Get Rid of TV Channel Numbers

Time to rant about technology again. Do we really need the numbers in the TV channel listings?

It is time to get rid of the channel numbers in your TV. It used to be that the number of a TV channel meant something, but today with 400+ channels, the number is meaningless. Furthermore, it is confusing, since the number is tied more to the cable/satellite service provider and not the actually network being broadcasted. So, lets give up on it. Lets get rid of them. They should go the way of the twisty cable that used to connect your old phone to the wall and the telescopic antenna in some of those early wireless home phones.

Let me elaborate, these are just a few of the problems with channel numbers.

  • A week doesn't go by that a family member calls me and says "hey, there is a cool show on channel 215." Which is meaningless to me. I have DirecTV and they have some form of cable. Without channel numbers they would say "Put ABC on, there is a cool show on right now."
  • Commercials for local TV channels is confusing as they often say "Join us the News 11 Team at 6" yet the channel for the News 11 team at 6 is on channel 289. You have a better chance of winning the lotto with those numbers than to find the right place for the local news.
  • The ordering imposed by channel numbers is totally arbitrary. A channel in the 300s has no relationship to a channel in the 200s. In the early days of cable the low channel numbers were reserved for the equivalent of the local over the air channels. But that is hardly the case anymore.
  • Better yet, browsing for a particular channel when you don't know the number (something that happens in hotels, and in relative and friends home when you are visiting) becomes a sequential search. Can we build interfaces that are a bit more optimized?
  • The "page jump" on TV listings is useless. If you know the channel number you are looking for, then you can go to it directly by entering the number, so the page feature is useless. If you don't know the channel number, the jumping one page at a time only reduces the number of times you have to press the up/down button but it gives you no new advantage since you have to scan all the channels in the page anyway.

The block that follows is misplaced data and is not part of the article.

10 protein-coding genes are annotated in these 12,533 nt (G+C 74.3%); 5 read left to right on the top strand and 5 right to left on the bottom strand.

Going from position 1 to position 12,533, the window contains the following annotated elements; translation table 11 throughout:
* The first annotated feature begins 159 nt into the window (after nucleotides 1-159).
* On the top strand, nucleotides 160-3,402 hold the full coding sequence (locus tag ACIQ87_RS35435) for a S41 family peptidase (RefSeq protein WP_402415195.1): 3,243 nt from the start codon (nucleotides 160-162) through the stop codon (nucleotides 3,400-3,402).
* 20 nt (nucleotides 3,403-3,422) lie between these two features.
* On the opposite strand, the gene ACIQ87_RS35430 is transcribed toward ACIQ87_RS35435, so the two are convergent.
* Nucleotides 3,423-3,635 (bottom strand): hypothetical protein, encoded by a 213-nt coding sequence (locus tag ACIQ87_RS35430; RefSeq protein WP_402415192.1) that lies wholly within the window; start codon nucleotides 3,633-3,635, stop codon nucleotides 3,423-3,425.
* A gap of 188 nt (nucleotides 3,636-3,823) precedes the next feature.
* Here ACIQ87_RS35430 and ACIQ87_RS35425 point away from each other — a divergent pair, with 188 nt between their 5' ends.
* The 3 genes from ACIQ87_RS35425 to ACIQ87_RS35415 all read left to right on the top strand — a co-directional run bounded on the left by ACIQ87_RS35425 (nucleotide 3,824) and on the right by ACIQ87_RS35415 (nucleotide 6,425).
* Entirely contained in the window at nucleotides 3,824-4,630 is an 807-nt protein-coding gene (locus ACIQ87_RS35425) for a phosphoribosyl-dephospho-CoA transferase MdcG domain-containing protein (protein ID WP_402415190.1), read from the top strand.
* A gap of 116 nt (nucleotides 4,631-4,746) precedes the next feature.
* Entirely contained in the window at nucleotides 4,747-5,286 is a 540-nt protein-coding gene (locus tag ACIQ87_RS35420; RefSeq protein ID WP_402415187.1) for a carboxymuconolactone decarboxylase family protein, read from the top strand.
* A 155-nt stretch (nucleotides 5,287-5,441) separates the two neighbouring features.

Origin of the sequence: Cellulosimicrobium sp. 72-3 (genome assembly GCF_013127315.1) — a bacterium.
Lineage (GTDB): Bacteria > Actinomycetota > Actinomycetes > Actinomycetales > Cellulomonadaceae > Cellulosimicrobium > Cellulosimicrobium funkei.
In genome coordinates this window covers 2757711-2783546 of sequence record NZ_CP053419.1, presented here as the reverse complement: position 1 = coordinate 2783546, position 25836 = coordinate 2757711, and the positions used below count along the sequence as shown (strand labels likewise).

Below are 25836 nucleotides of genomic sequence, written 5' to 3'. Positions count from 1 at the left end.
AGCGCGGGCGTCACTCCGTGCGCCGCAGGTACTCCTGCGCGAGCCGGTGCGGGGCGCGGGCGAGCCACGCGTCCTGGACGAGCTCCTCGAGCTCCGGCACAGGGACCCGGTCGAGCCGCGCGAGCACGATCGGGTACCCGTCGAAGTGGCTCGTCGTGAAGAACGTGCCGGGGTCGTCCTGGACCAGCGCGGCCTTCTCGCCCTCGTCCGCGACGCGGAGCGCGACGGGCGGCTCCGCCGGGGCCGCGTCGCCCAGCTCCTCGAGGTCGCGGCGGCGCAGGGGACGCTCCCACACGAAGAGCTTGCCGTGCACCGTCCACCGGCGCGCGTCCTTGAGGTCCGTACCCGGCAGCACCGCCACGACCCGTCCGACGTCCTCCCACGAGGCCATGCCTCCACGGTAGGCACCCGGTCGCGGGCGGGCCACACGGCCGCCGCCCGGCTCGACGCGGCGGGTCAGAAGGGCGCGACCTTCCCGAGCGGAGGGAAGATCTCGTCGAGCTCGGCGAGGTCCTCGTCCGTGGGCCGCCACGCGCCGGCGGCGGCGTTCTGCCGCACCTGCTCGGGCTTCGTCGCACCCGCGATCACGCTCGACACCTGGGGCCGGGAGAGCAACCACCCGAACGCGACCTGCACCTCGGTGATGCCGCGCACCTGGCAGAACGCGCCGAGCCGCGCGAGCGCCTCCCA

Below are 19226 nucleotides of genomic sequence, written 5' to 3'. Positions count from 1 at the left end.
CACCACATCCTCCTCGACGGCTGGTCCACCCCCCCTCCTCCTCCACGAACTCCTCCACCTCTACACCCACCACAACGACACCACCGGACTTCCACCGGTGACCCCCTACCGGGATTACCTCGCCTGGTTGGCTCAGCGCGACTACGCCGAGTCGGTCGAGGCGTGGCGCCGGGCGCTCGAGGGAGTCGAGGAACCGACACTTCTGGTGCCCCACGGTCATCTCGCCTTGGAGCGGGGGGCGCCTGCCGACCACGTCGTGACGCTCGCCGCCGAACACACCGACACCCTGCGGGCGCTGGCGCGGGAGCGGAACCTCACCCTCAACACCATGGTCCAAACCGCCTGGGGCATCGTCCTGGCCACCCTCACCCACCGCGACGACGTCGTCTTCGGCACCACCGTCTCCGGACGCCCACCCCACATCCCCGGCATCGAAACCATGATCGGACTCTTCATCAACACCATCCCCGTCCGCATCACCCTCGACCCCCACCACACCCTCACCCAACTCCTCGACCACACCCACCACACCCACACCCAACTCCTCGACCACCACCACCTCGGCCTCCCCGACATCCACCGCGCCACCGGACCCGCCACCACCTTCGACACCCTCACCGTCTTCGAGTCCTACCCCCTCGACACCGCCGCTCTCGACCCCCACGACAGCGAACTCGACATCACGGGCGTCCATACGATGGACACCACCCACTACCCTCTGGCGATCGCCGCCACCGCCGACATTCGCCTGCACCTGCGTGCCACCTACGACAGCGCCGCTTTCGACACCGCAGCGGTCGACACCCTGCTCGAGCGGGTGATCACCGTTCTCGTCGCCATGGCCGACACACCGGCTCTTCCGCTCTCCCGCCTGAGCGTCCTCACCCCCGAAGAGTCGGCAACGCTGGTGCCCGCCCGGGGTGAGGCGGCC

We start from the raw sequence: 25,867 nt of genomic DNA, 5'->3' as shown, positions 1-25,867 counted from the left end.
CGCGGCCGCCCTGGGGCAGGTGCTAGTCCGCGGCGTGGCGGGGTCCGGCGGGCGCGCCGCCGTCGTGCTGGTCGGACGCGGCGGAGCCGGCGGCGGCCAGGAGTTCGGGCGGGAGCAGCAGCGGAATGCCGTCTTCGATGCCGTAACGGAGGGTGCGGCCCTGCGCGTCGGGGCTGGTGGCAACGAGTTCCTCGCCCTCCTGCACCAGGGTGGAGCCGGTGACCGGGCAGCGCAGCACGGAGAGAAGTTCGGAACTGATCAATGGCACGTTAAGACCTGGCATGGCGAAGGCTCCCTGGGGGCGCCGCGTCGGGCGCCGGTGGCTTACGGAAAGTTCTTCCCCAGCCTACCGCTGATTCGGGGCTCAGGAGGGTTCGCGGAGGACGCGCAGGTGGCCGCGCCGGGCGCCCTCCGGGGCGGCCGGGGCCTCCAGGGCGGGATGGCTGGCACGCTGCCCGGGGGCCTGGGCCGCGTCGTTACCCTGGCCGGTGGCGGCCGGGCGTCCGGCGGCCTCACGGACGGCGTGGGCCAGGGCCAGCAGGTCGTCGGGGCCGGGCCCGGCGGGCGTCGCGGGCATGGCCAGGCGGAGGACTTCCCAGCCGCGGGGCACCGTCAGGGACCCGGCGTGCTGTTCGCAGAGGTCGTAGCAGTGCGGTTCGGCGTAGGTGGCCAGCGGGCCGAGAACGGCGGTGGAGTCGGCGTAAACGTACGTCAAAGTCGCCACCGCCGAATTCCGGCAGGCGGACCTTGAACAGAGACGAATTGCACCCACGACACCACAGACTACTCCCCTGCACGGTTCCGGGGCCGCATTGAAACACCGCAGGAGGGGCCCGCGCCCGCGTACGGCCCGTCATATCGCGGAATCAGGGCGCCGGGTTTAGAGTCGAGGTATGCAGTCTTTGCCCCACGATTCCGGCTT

• Searching for "themes" (mystery, sports, drama, etc.) is also useless as these categories are often mislabeled or don't quit match my interpretation of a show. As an example, is Lost a "mystery" show? a drama? an action? a comedy? Yeah, I know, Lost is a pretty weird example, but TV is full of those today. And I happen to like them. How would you classify Eureka (SciFi) and Robin Hood (BBC)? I bet that we can come up with many different classifications.

So, the best way to browse for channels is by the station name. Let me browse by name in alphabetical order. I can jump by page and skip several pages quickly if I am looking for the SciFi channel, for example.

It will also be the same in all TVs. If I want to know if the TV in the hotel has the Disney channel, I can just scroll or jump to the D and see if it is listed there. If not, then I am done.

Oh, yeah, you are thinking: "But how would I change the channel on the remote?" Well that presumes that your remote has only 10 keys for the traditional keypad. But it doesn't, it has upwards of 30 buttons, so put a freaking QUERTY keypad on it.

But even if I don't have a full QUERTY in my remote, then just let me use it like I use my cell phone. I type words with my cell phone to lookup people in my address book. I would do the same thing, sort the channels by name, let me jump around by letters, and use auto-completion to directly go to a channel.

Posted on 06/26/2008



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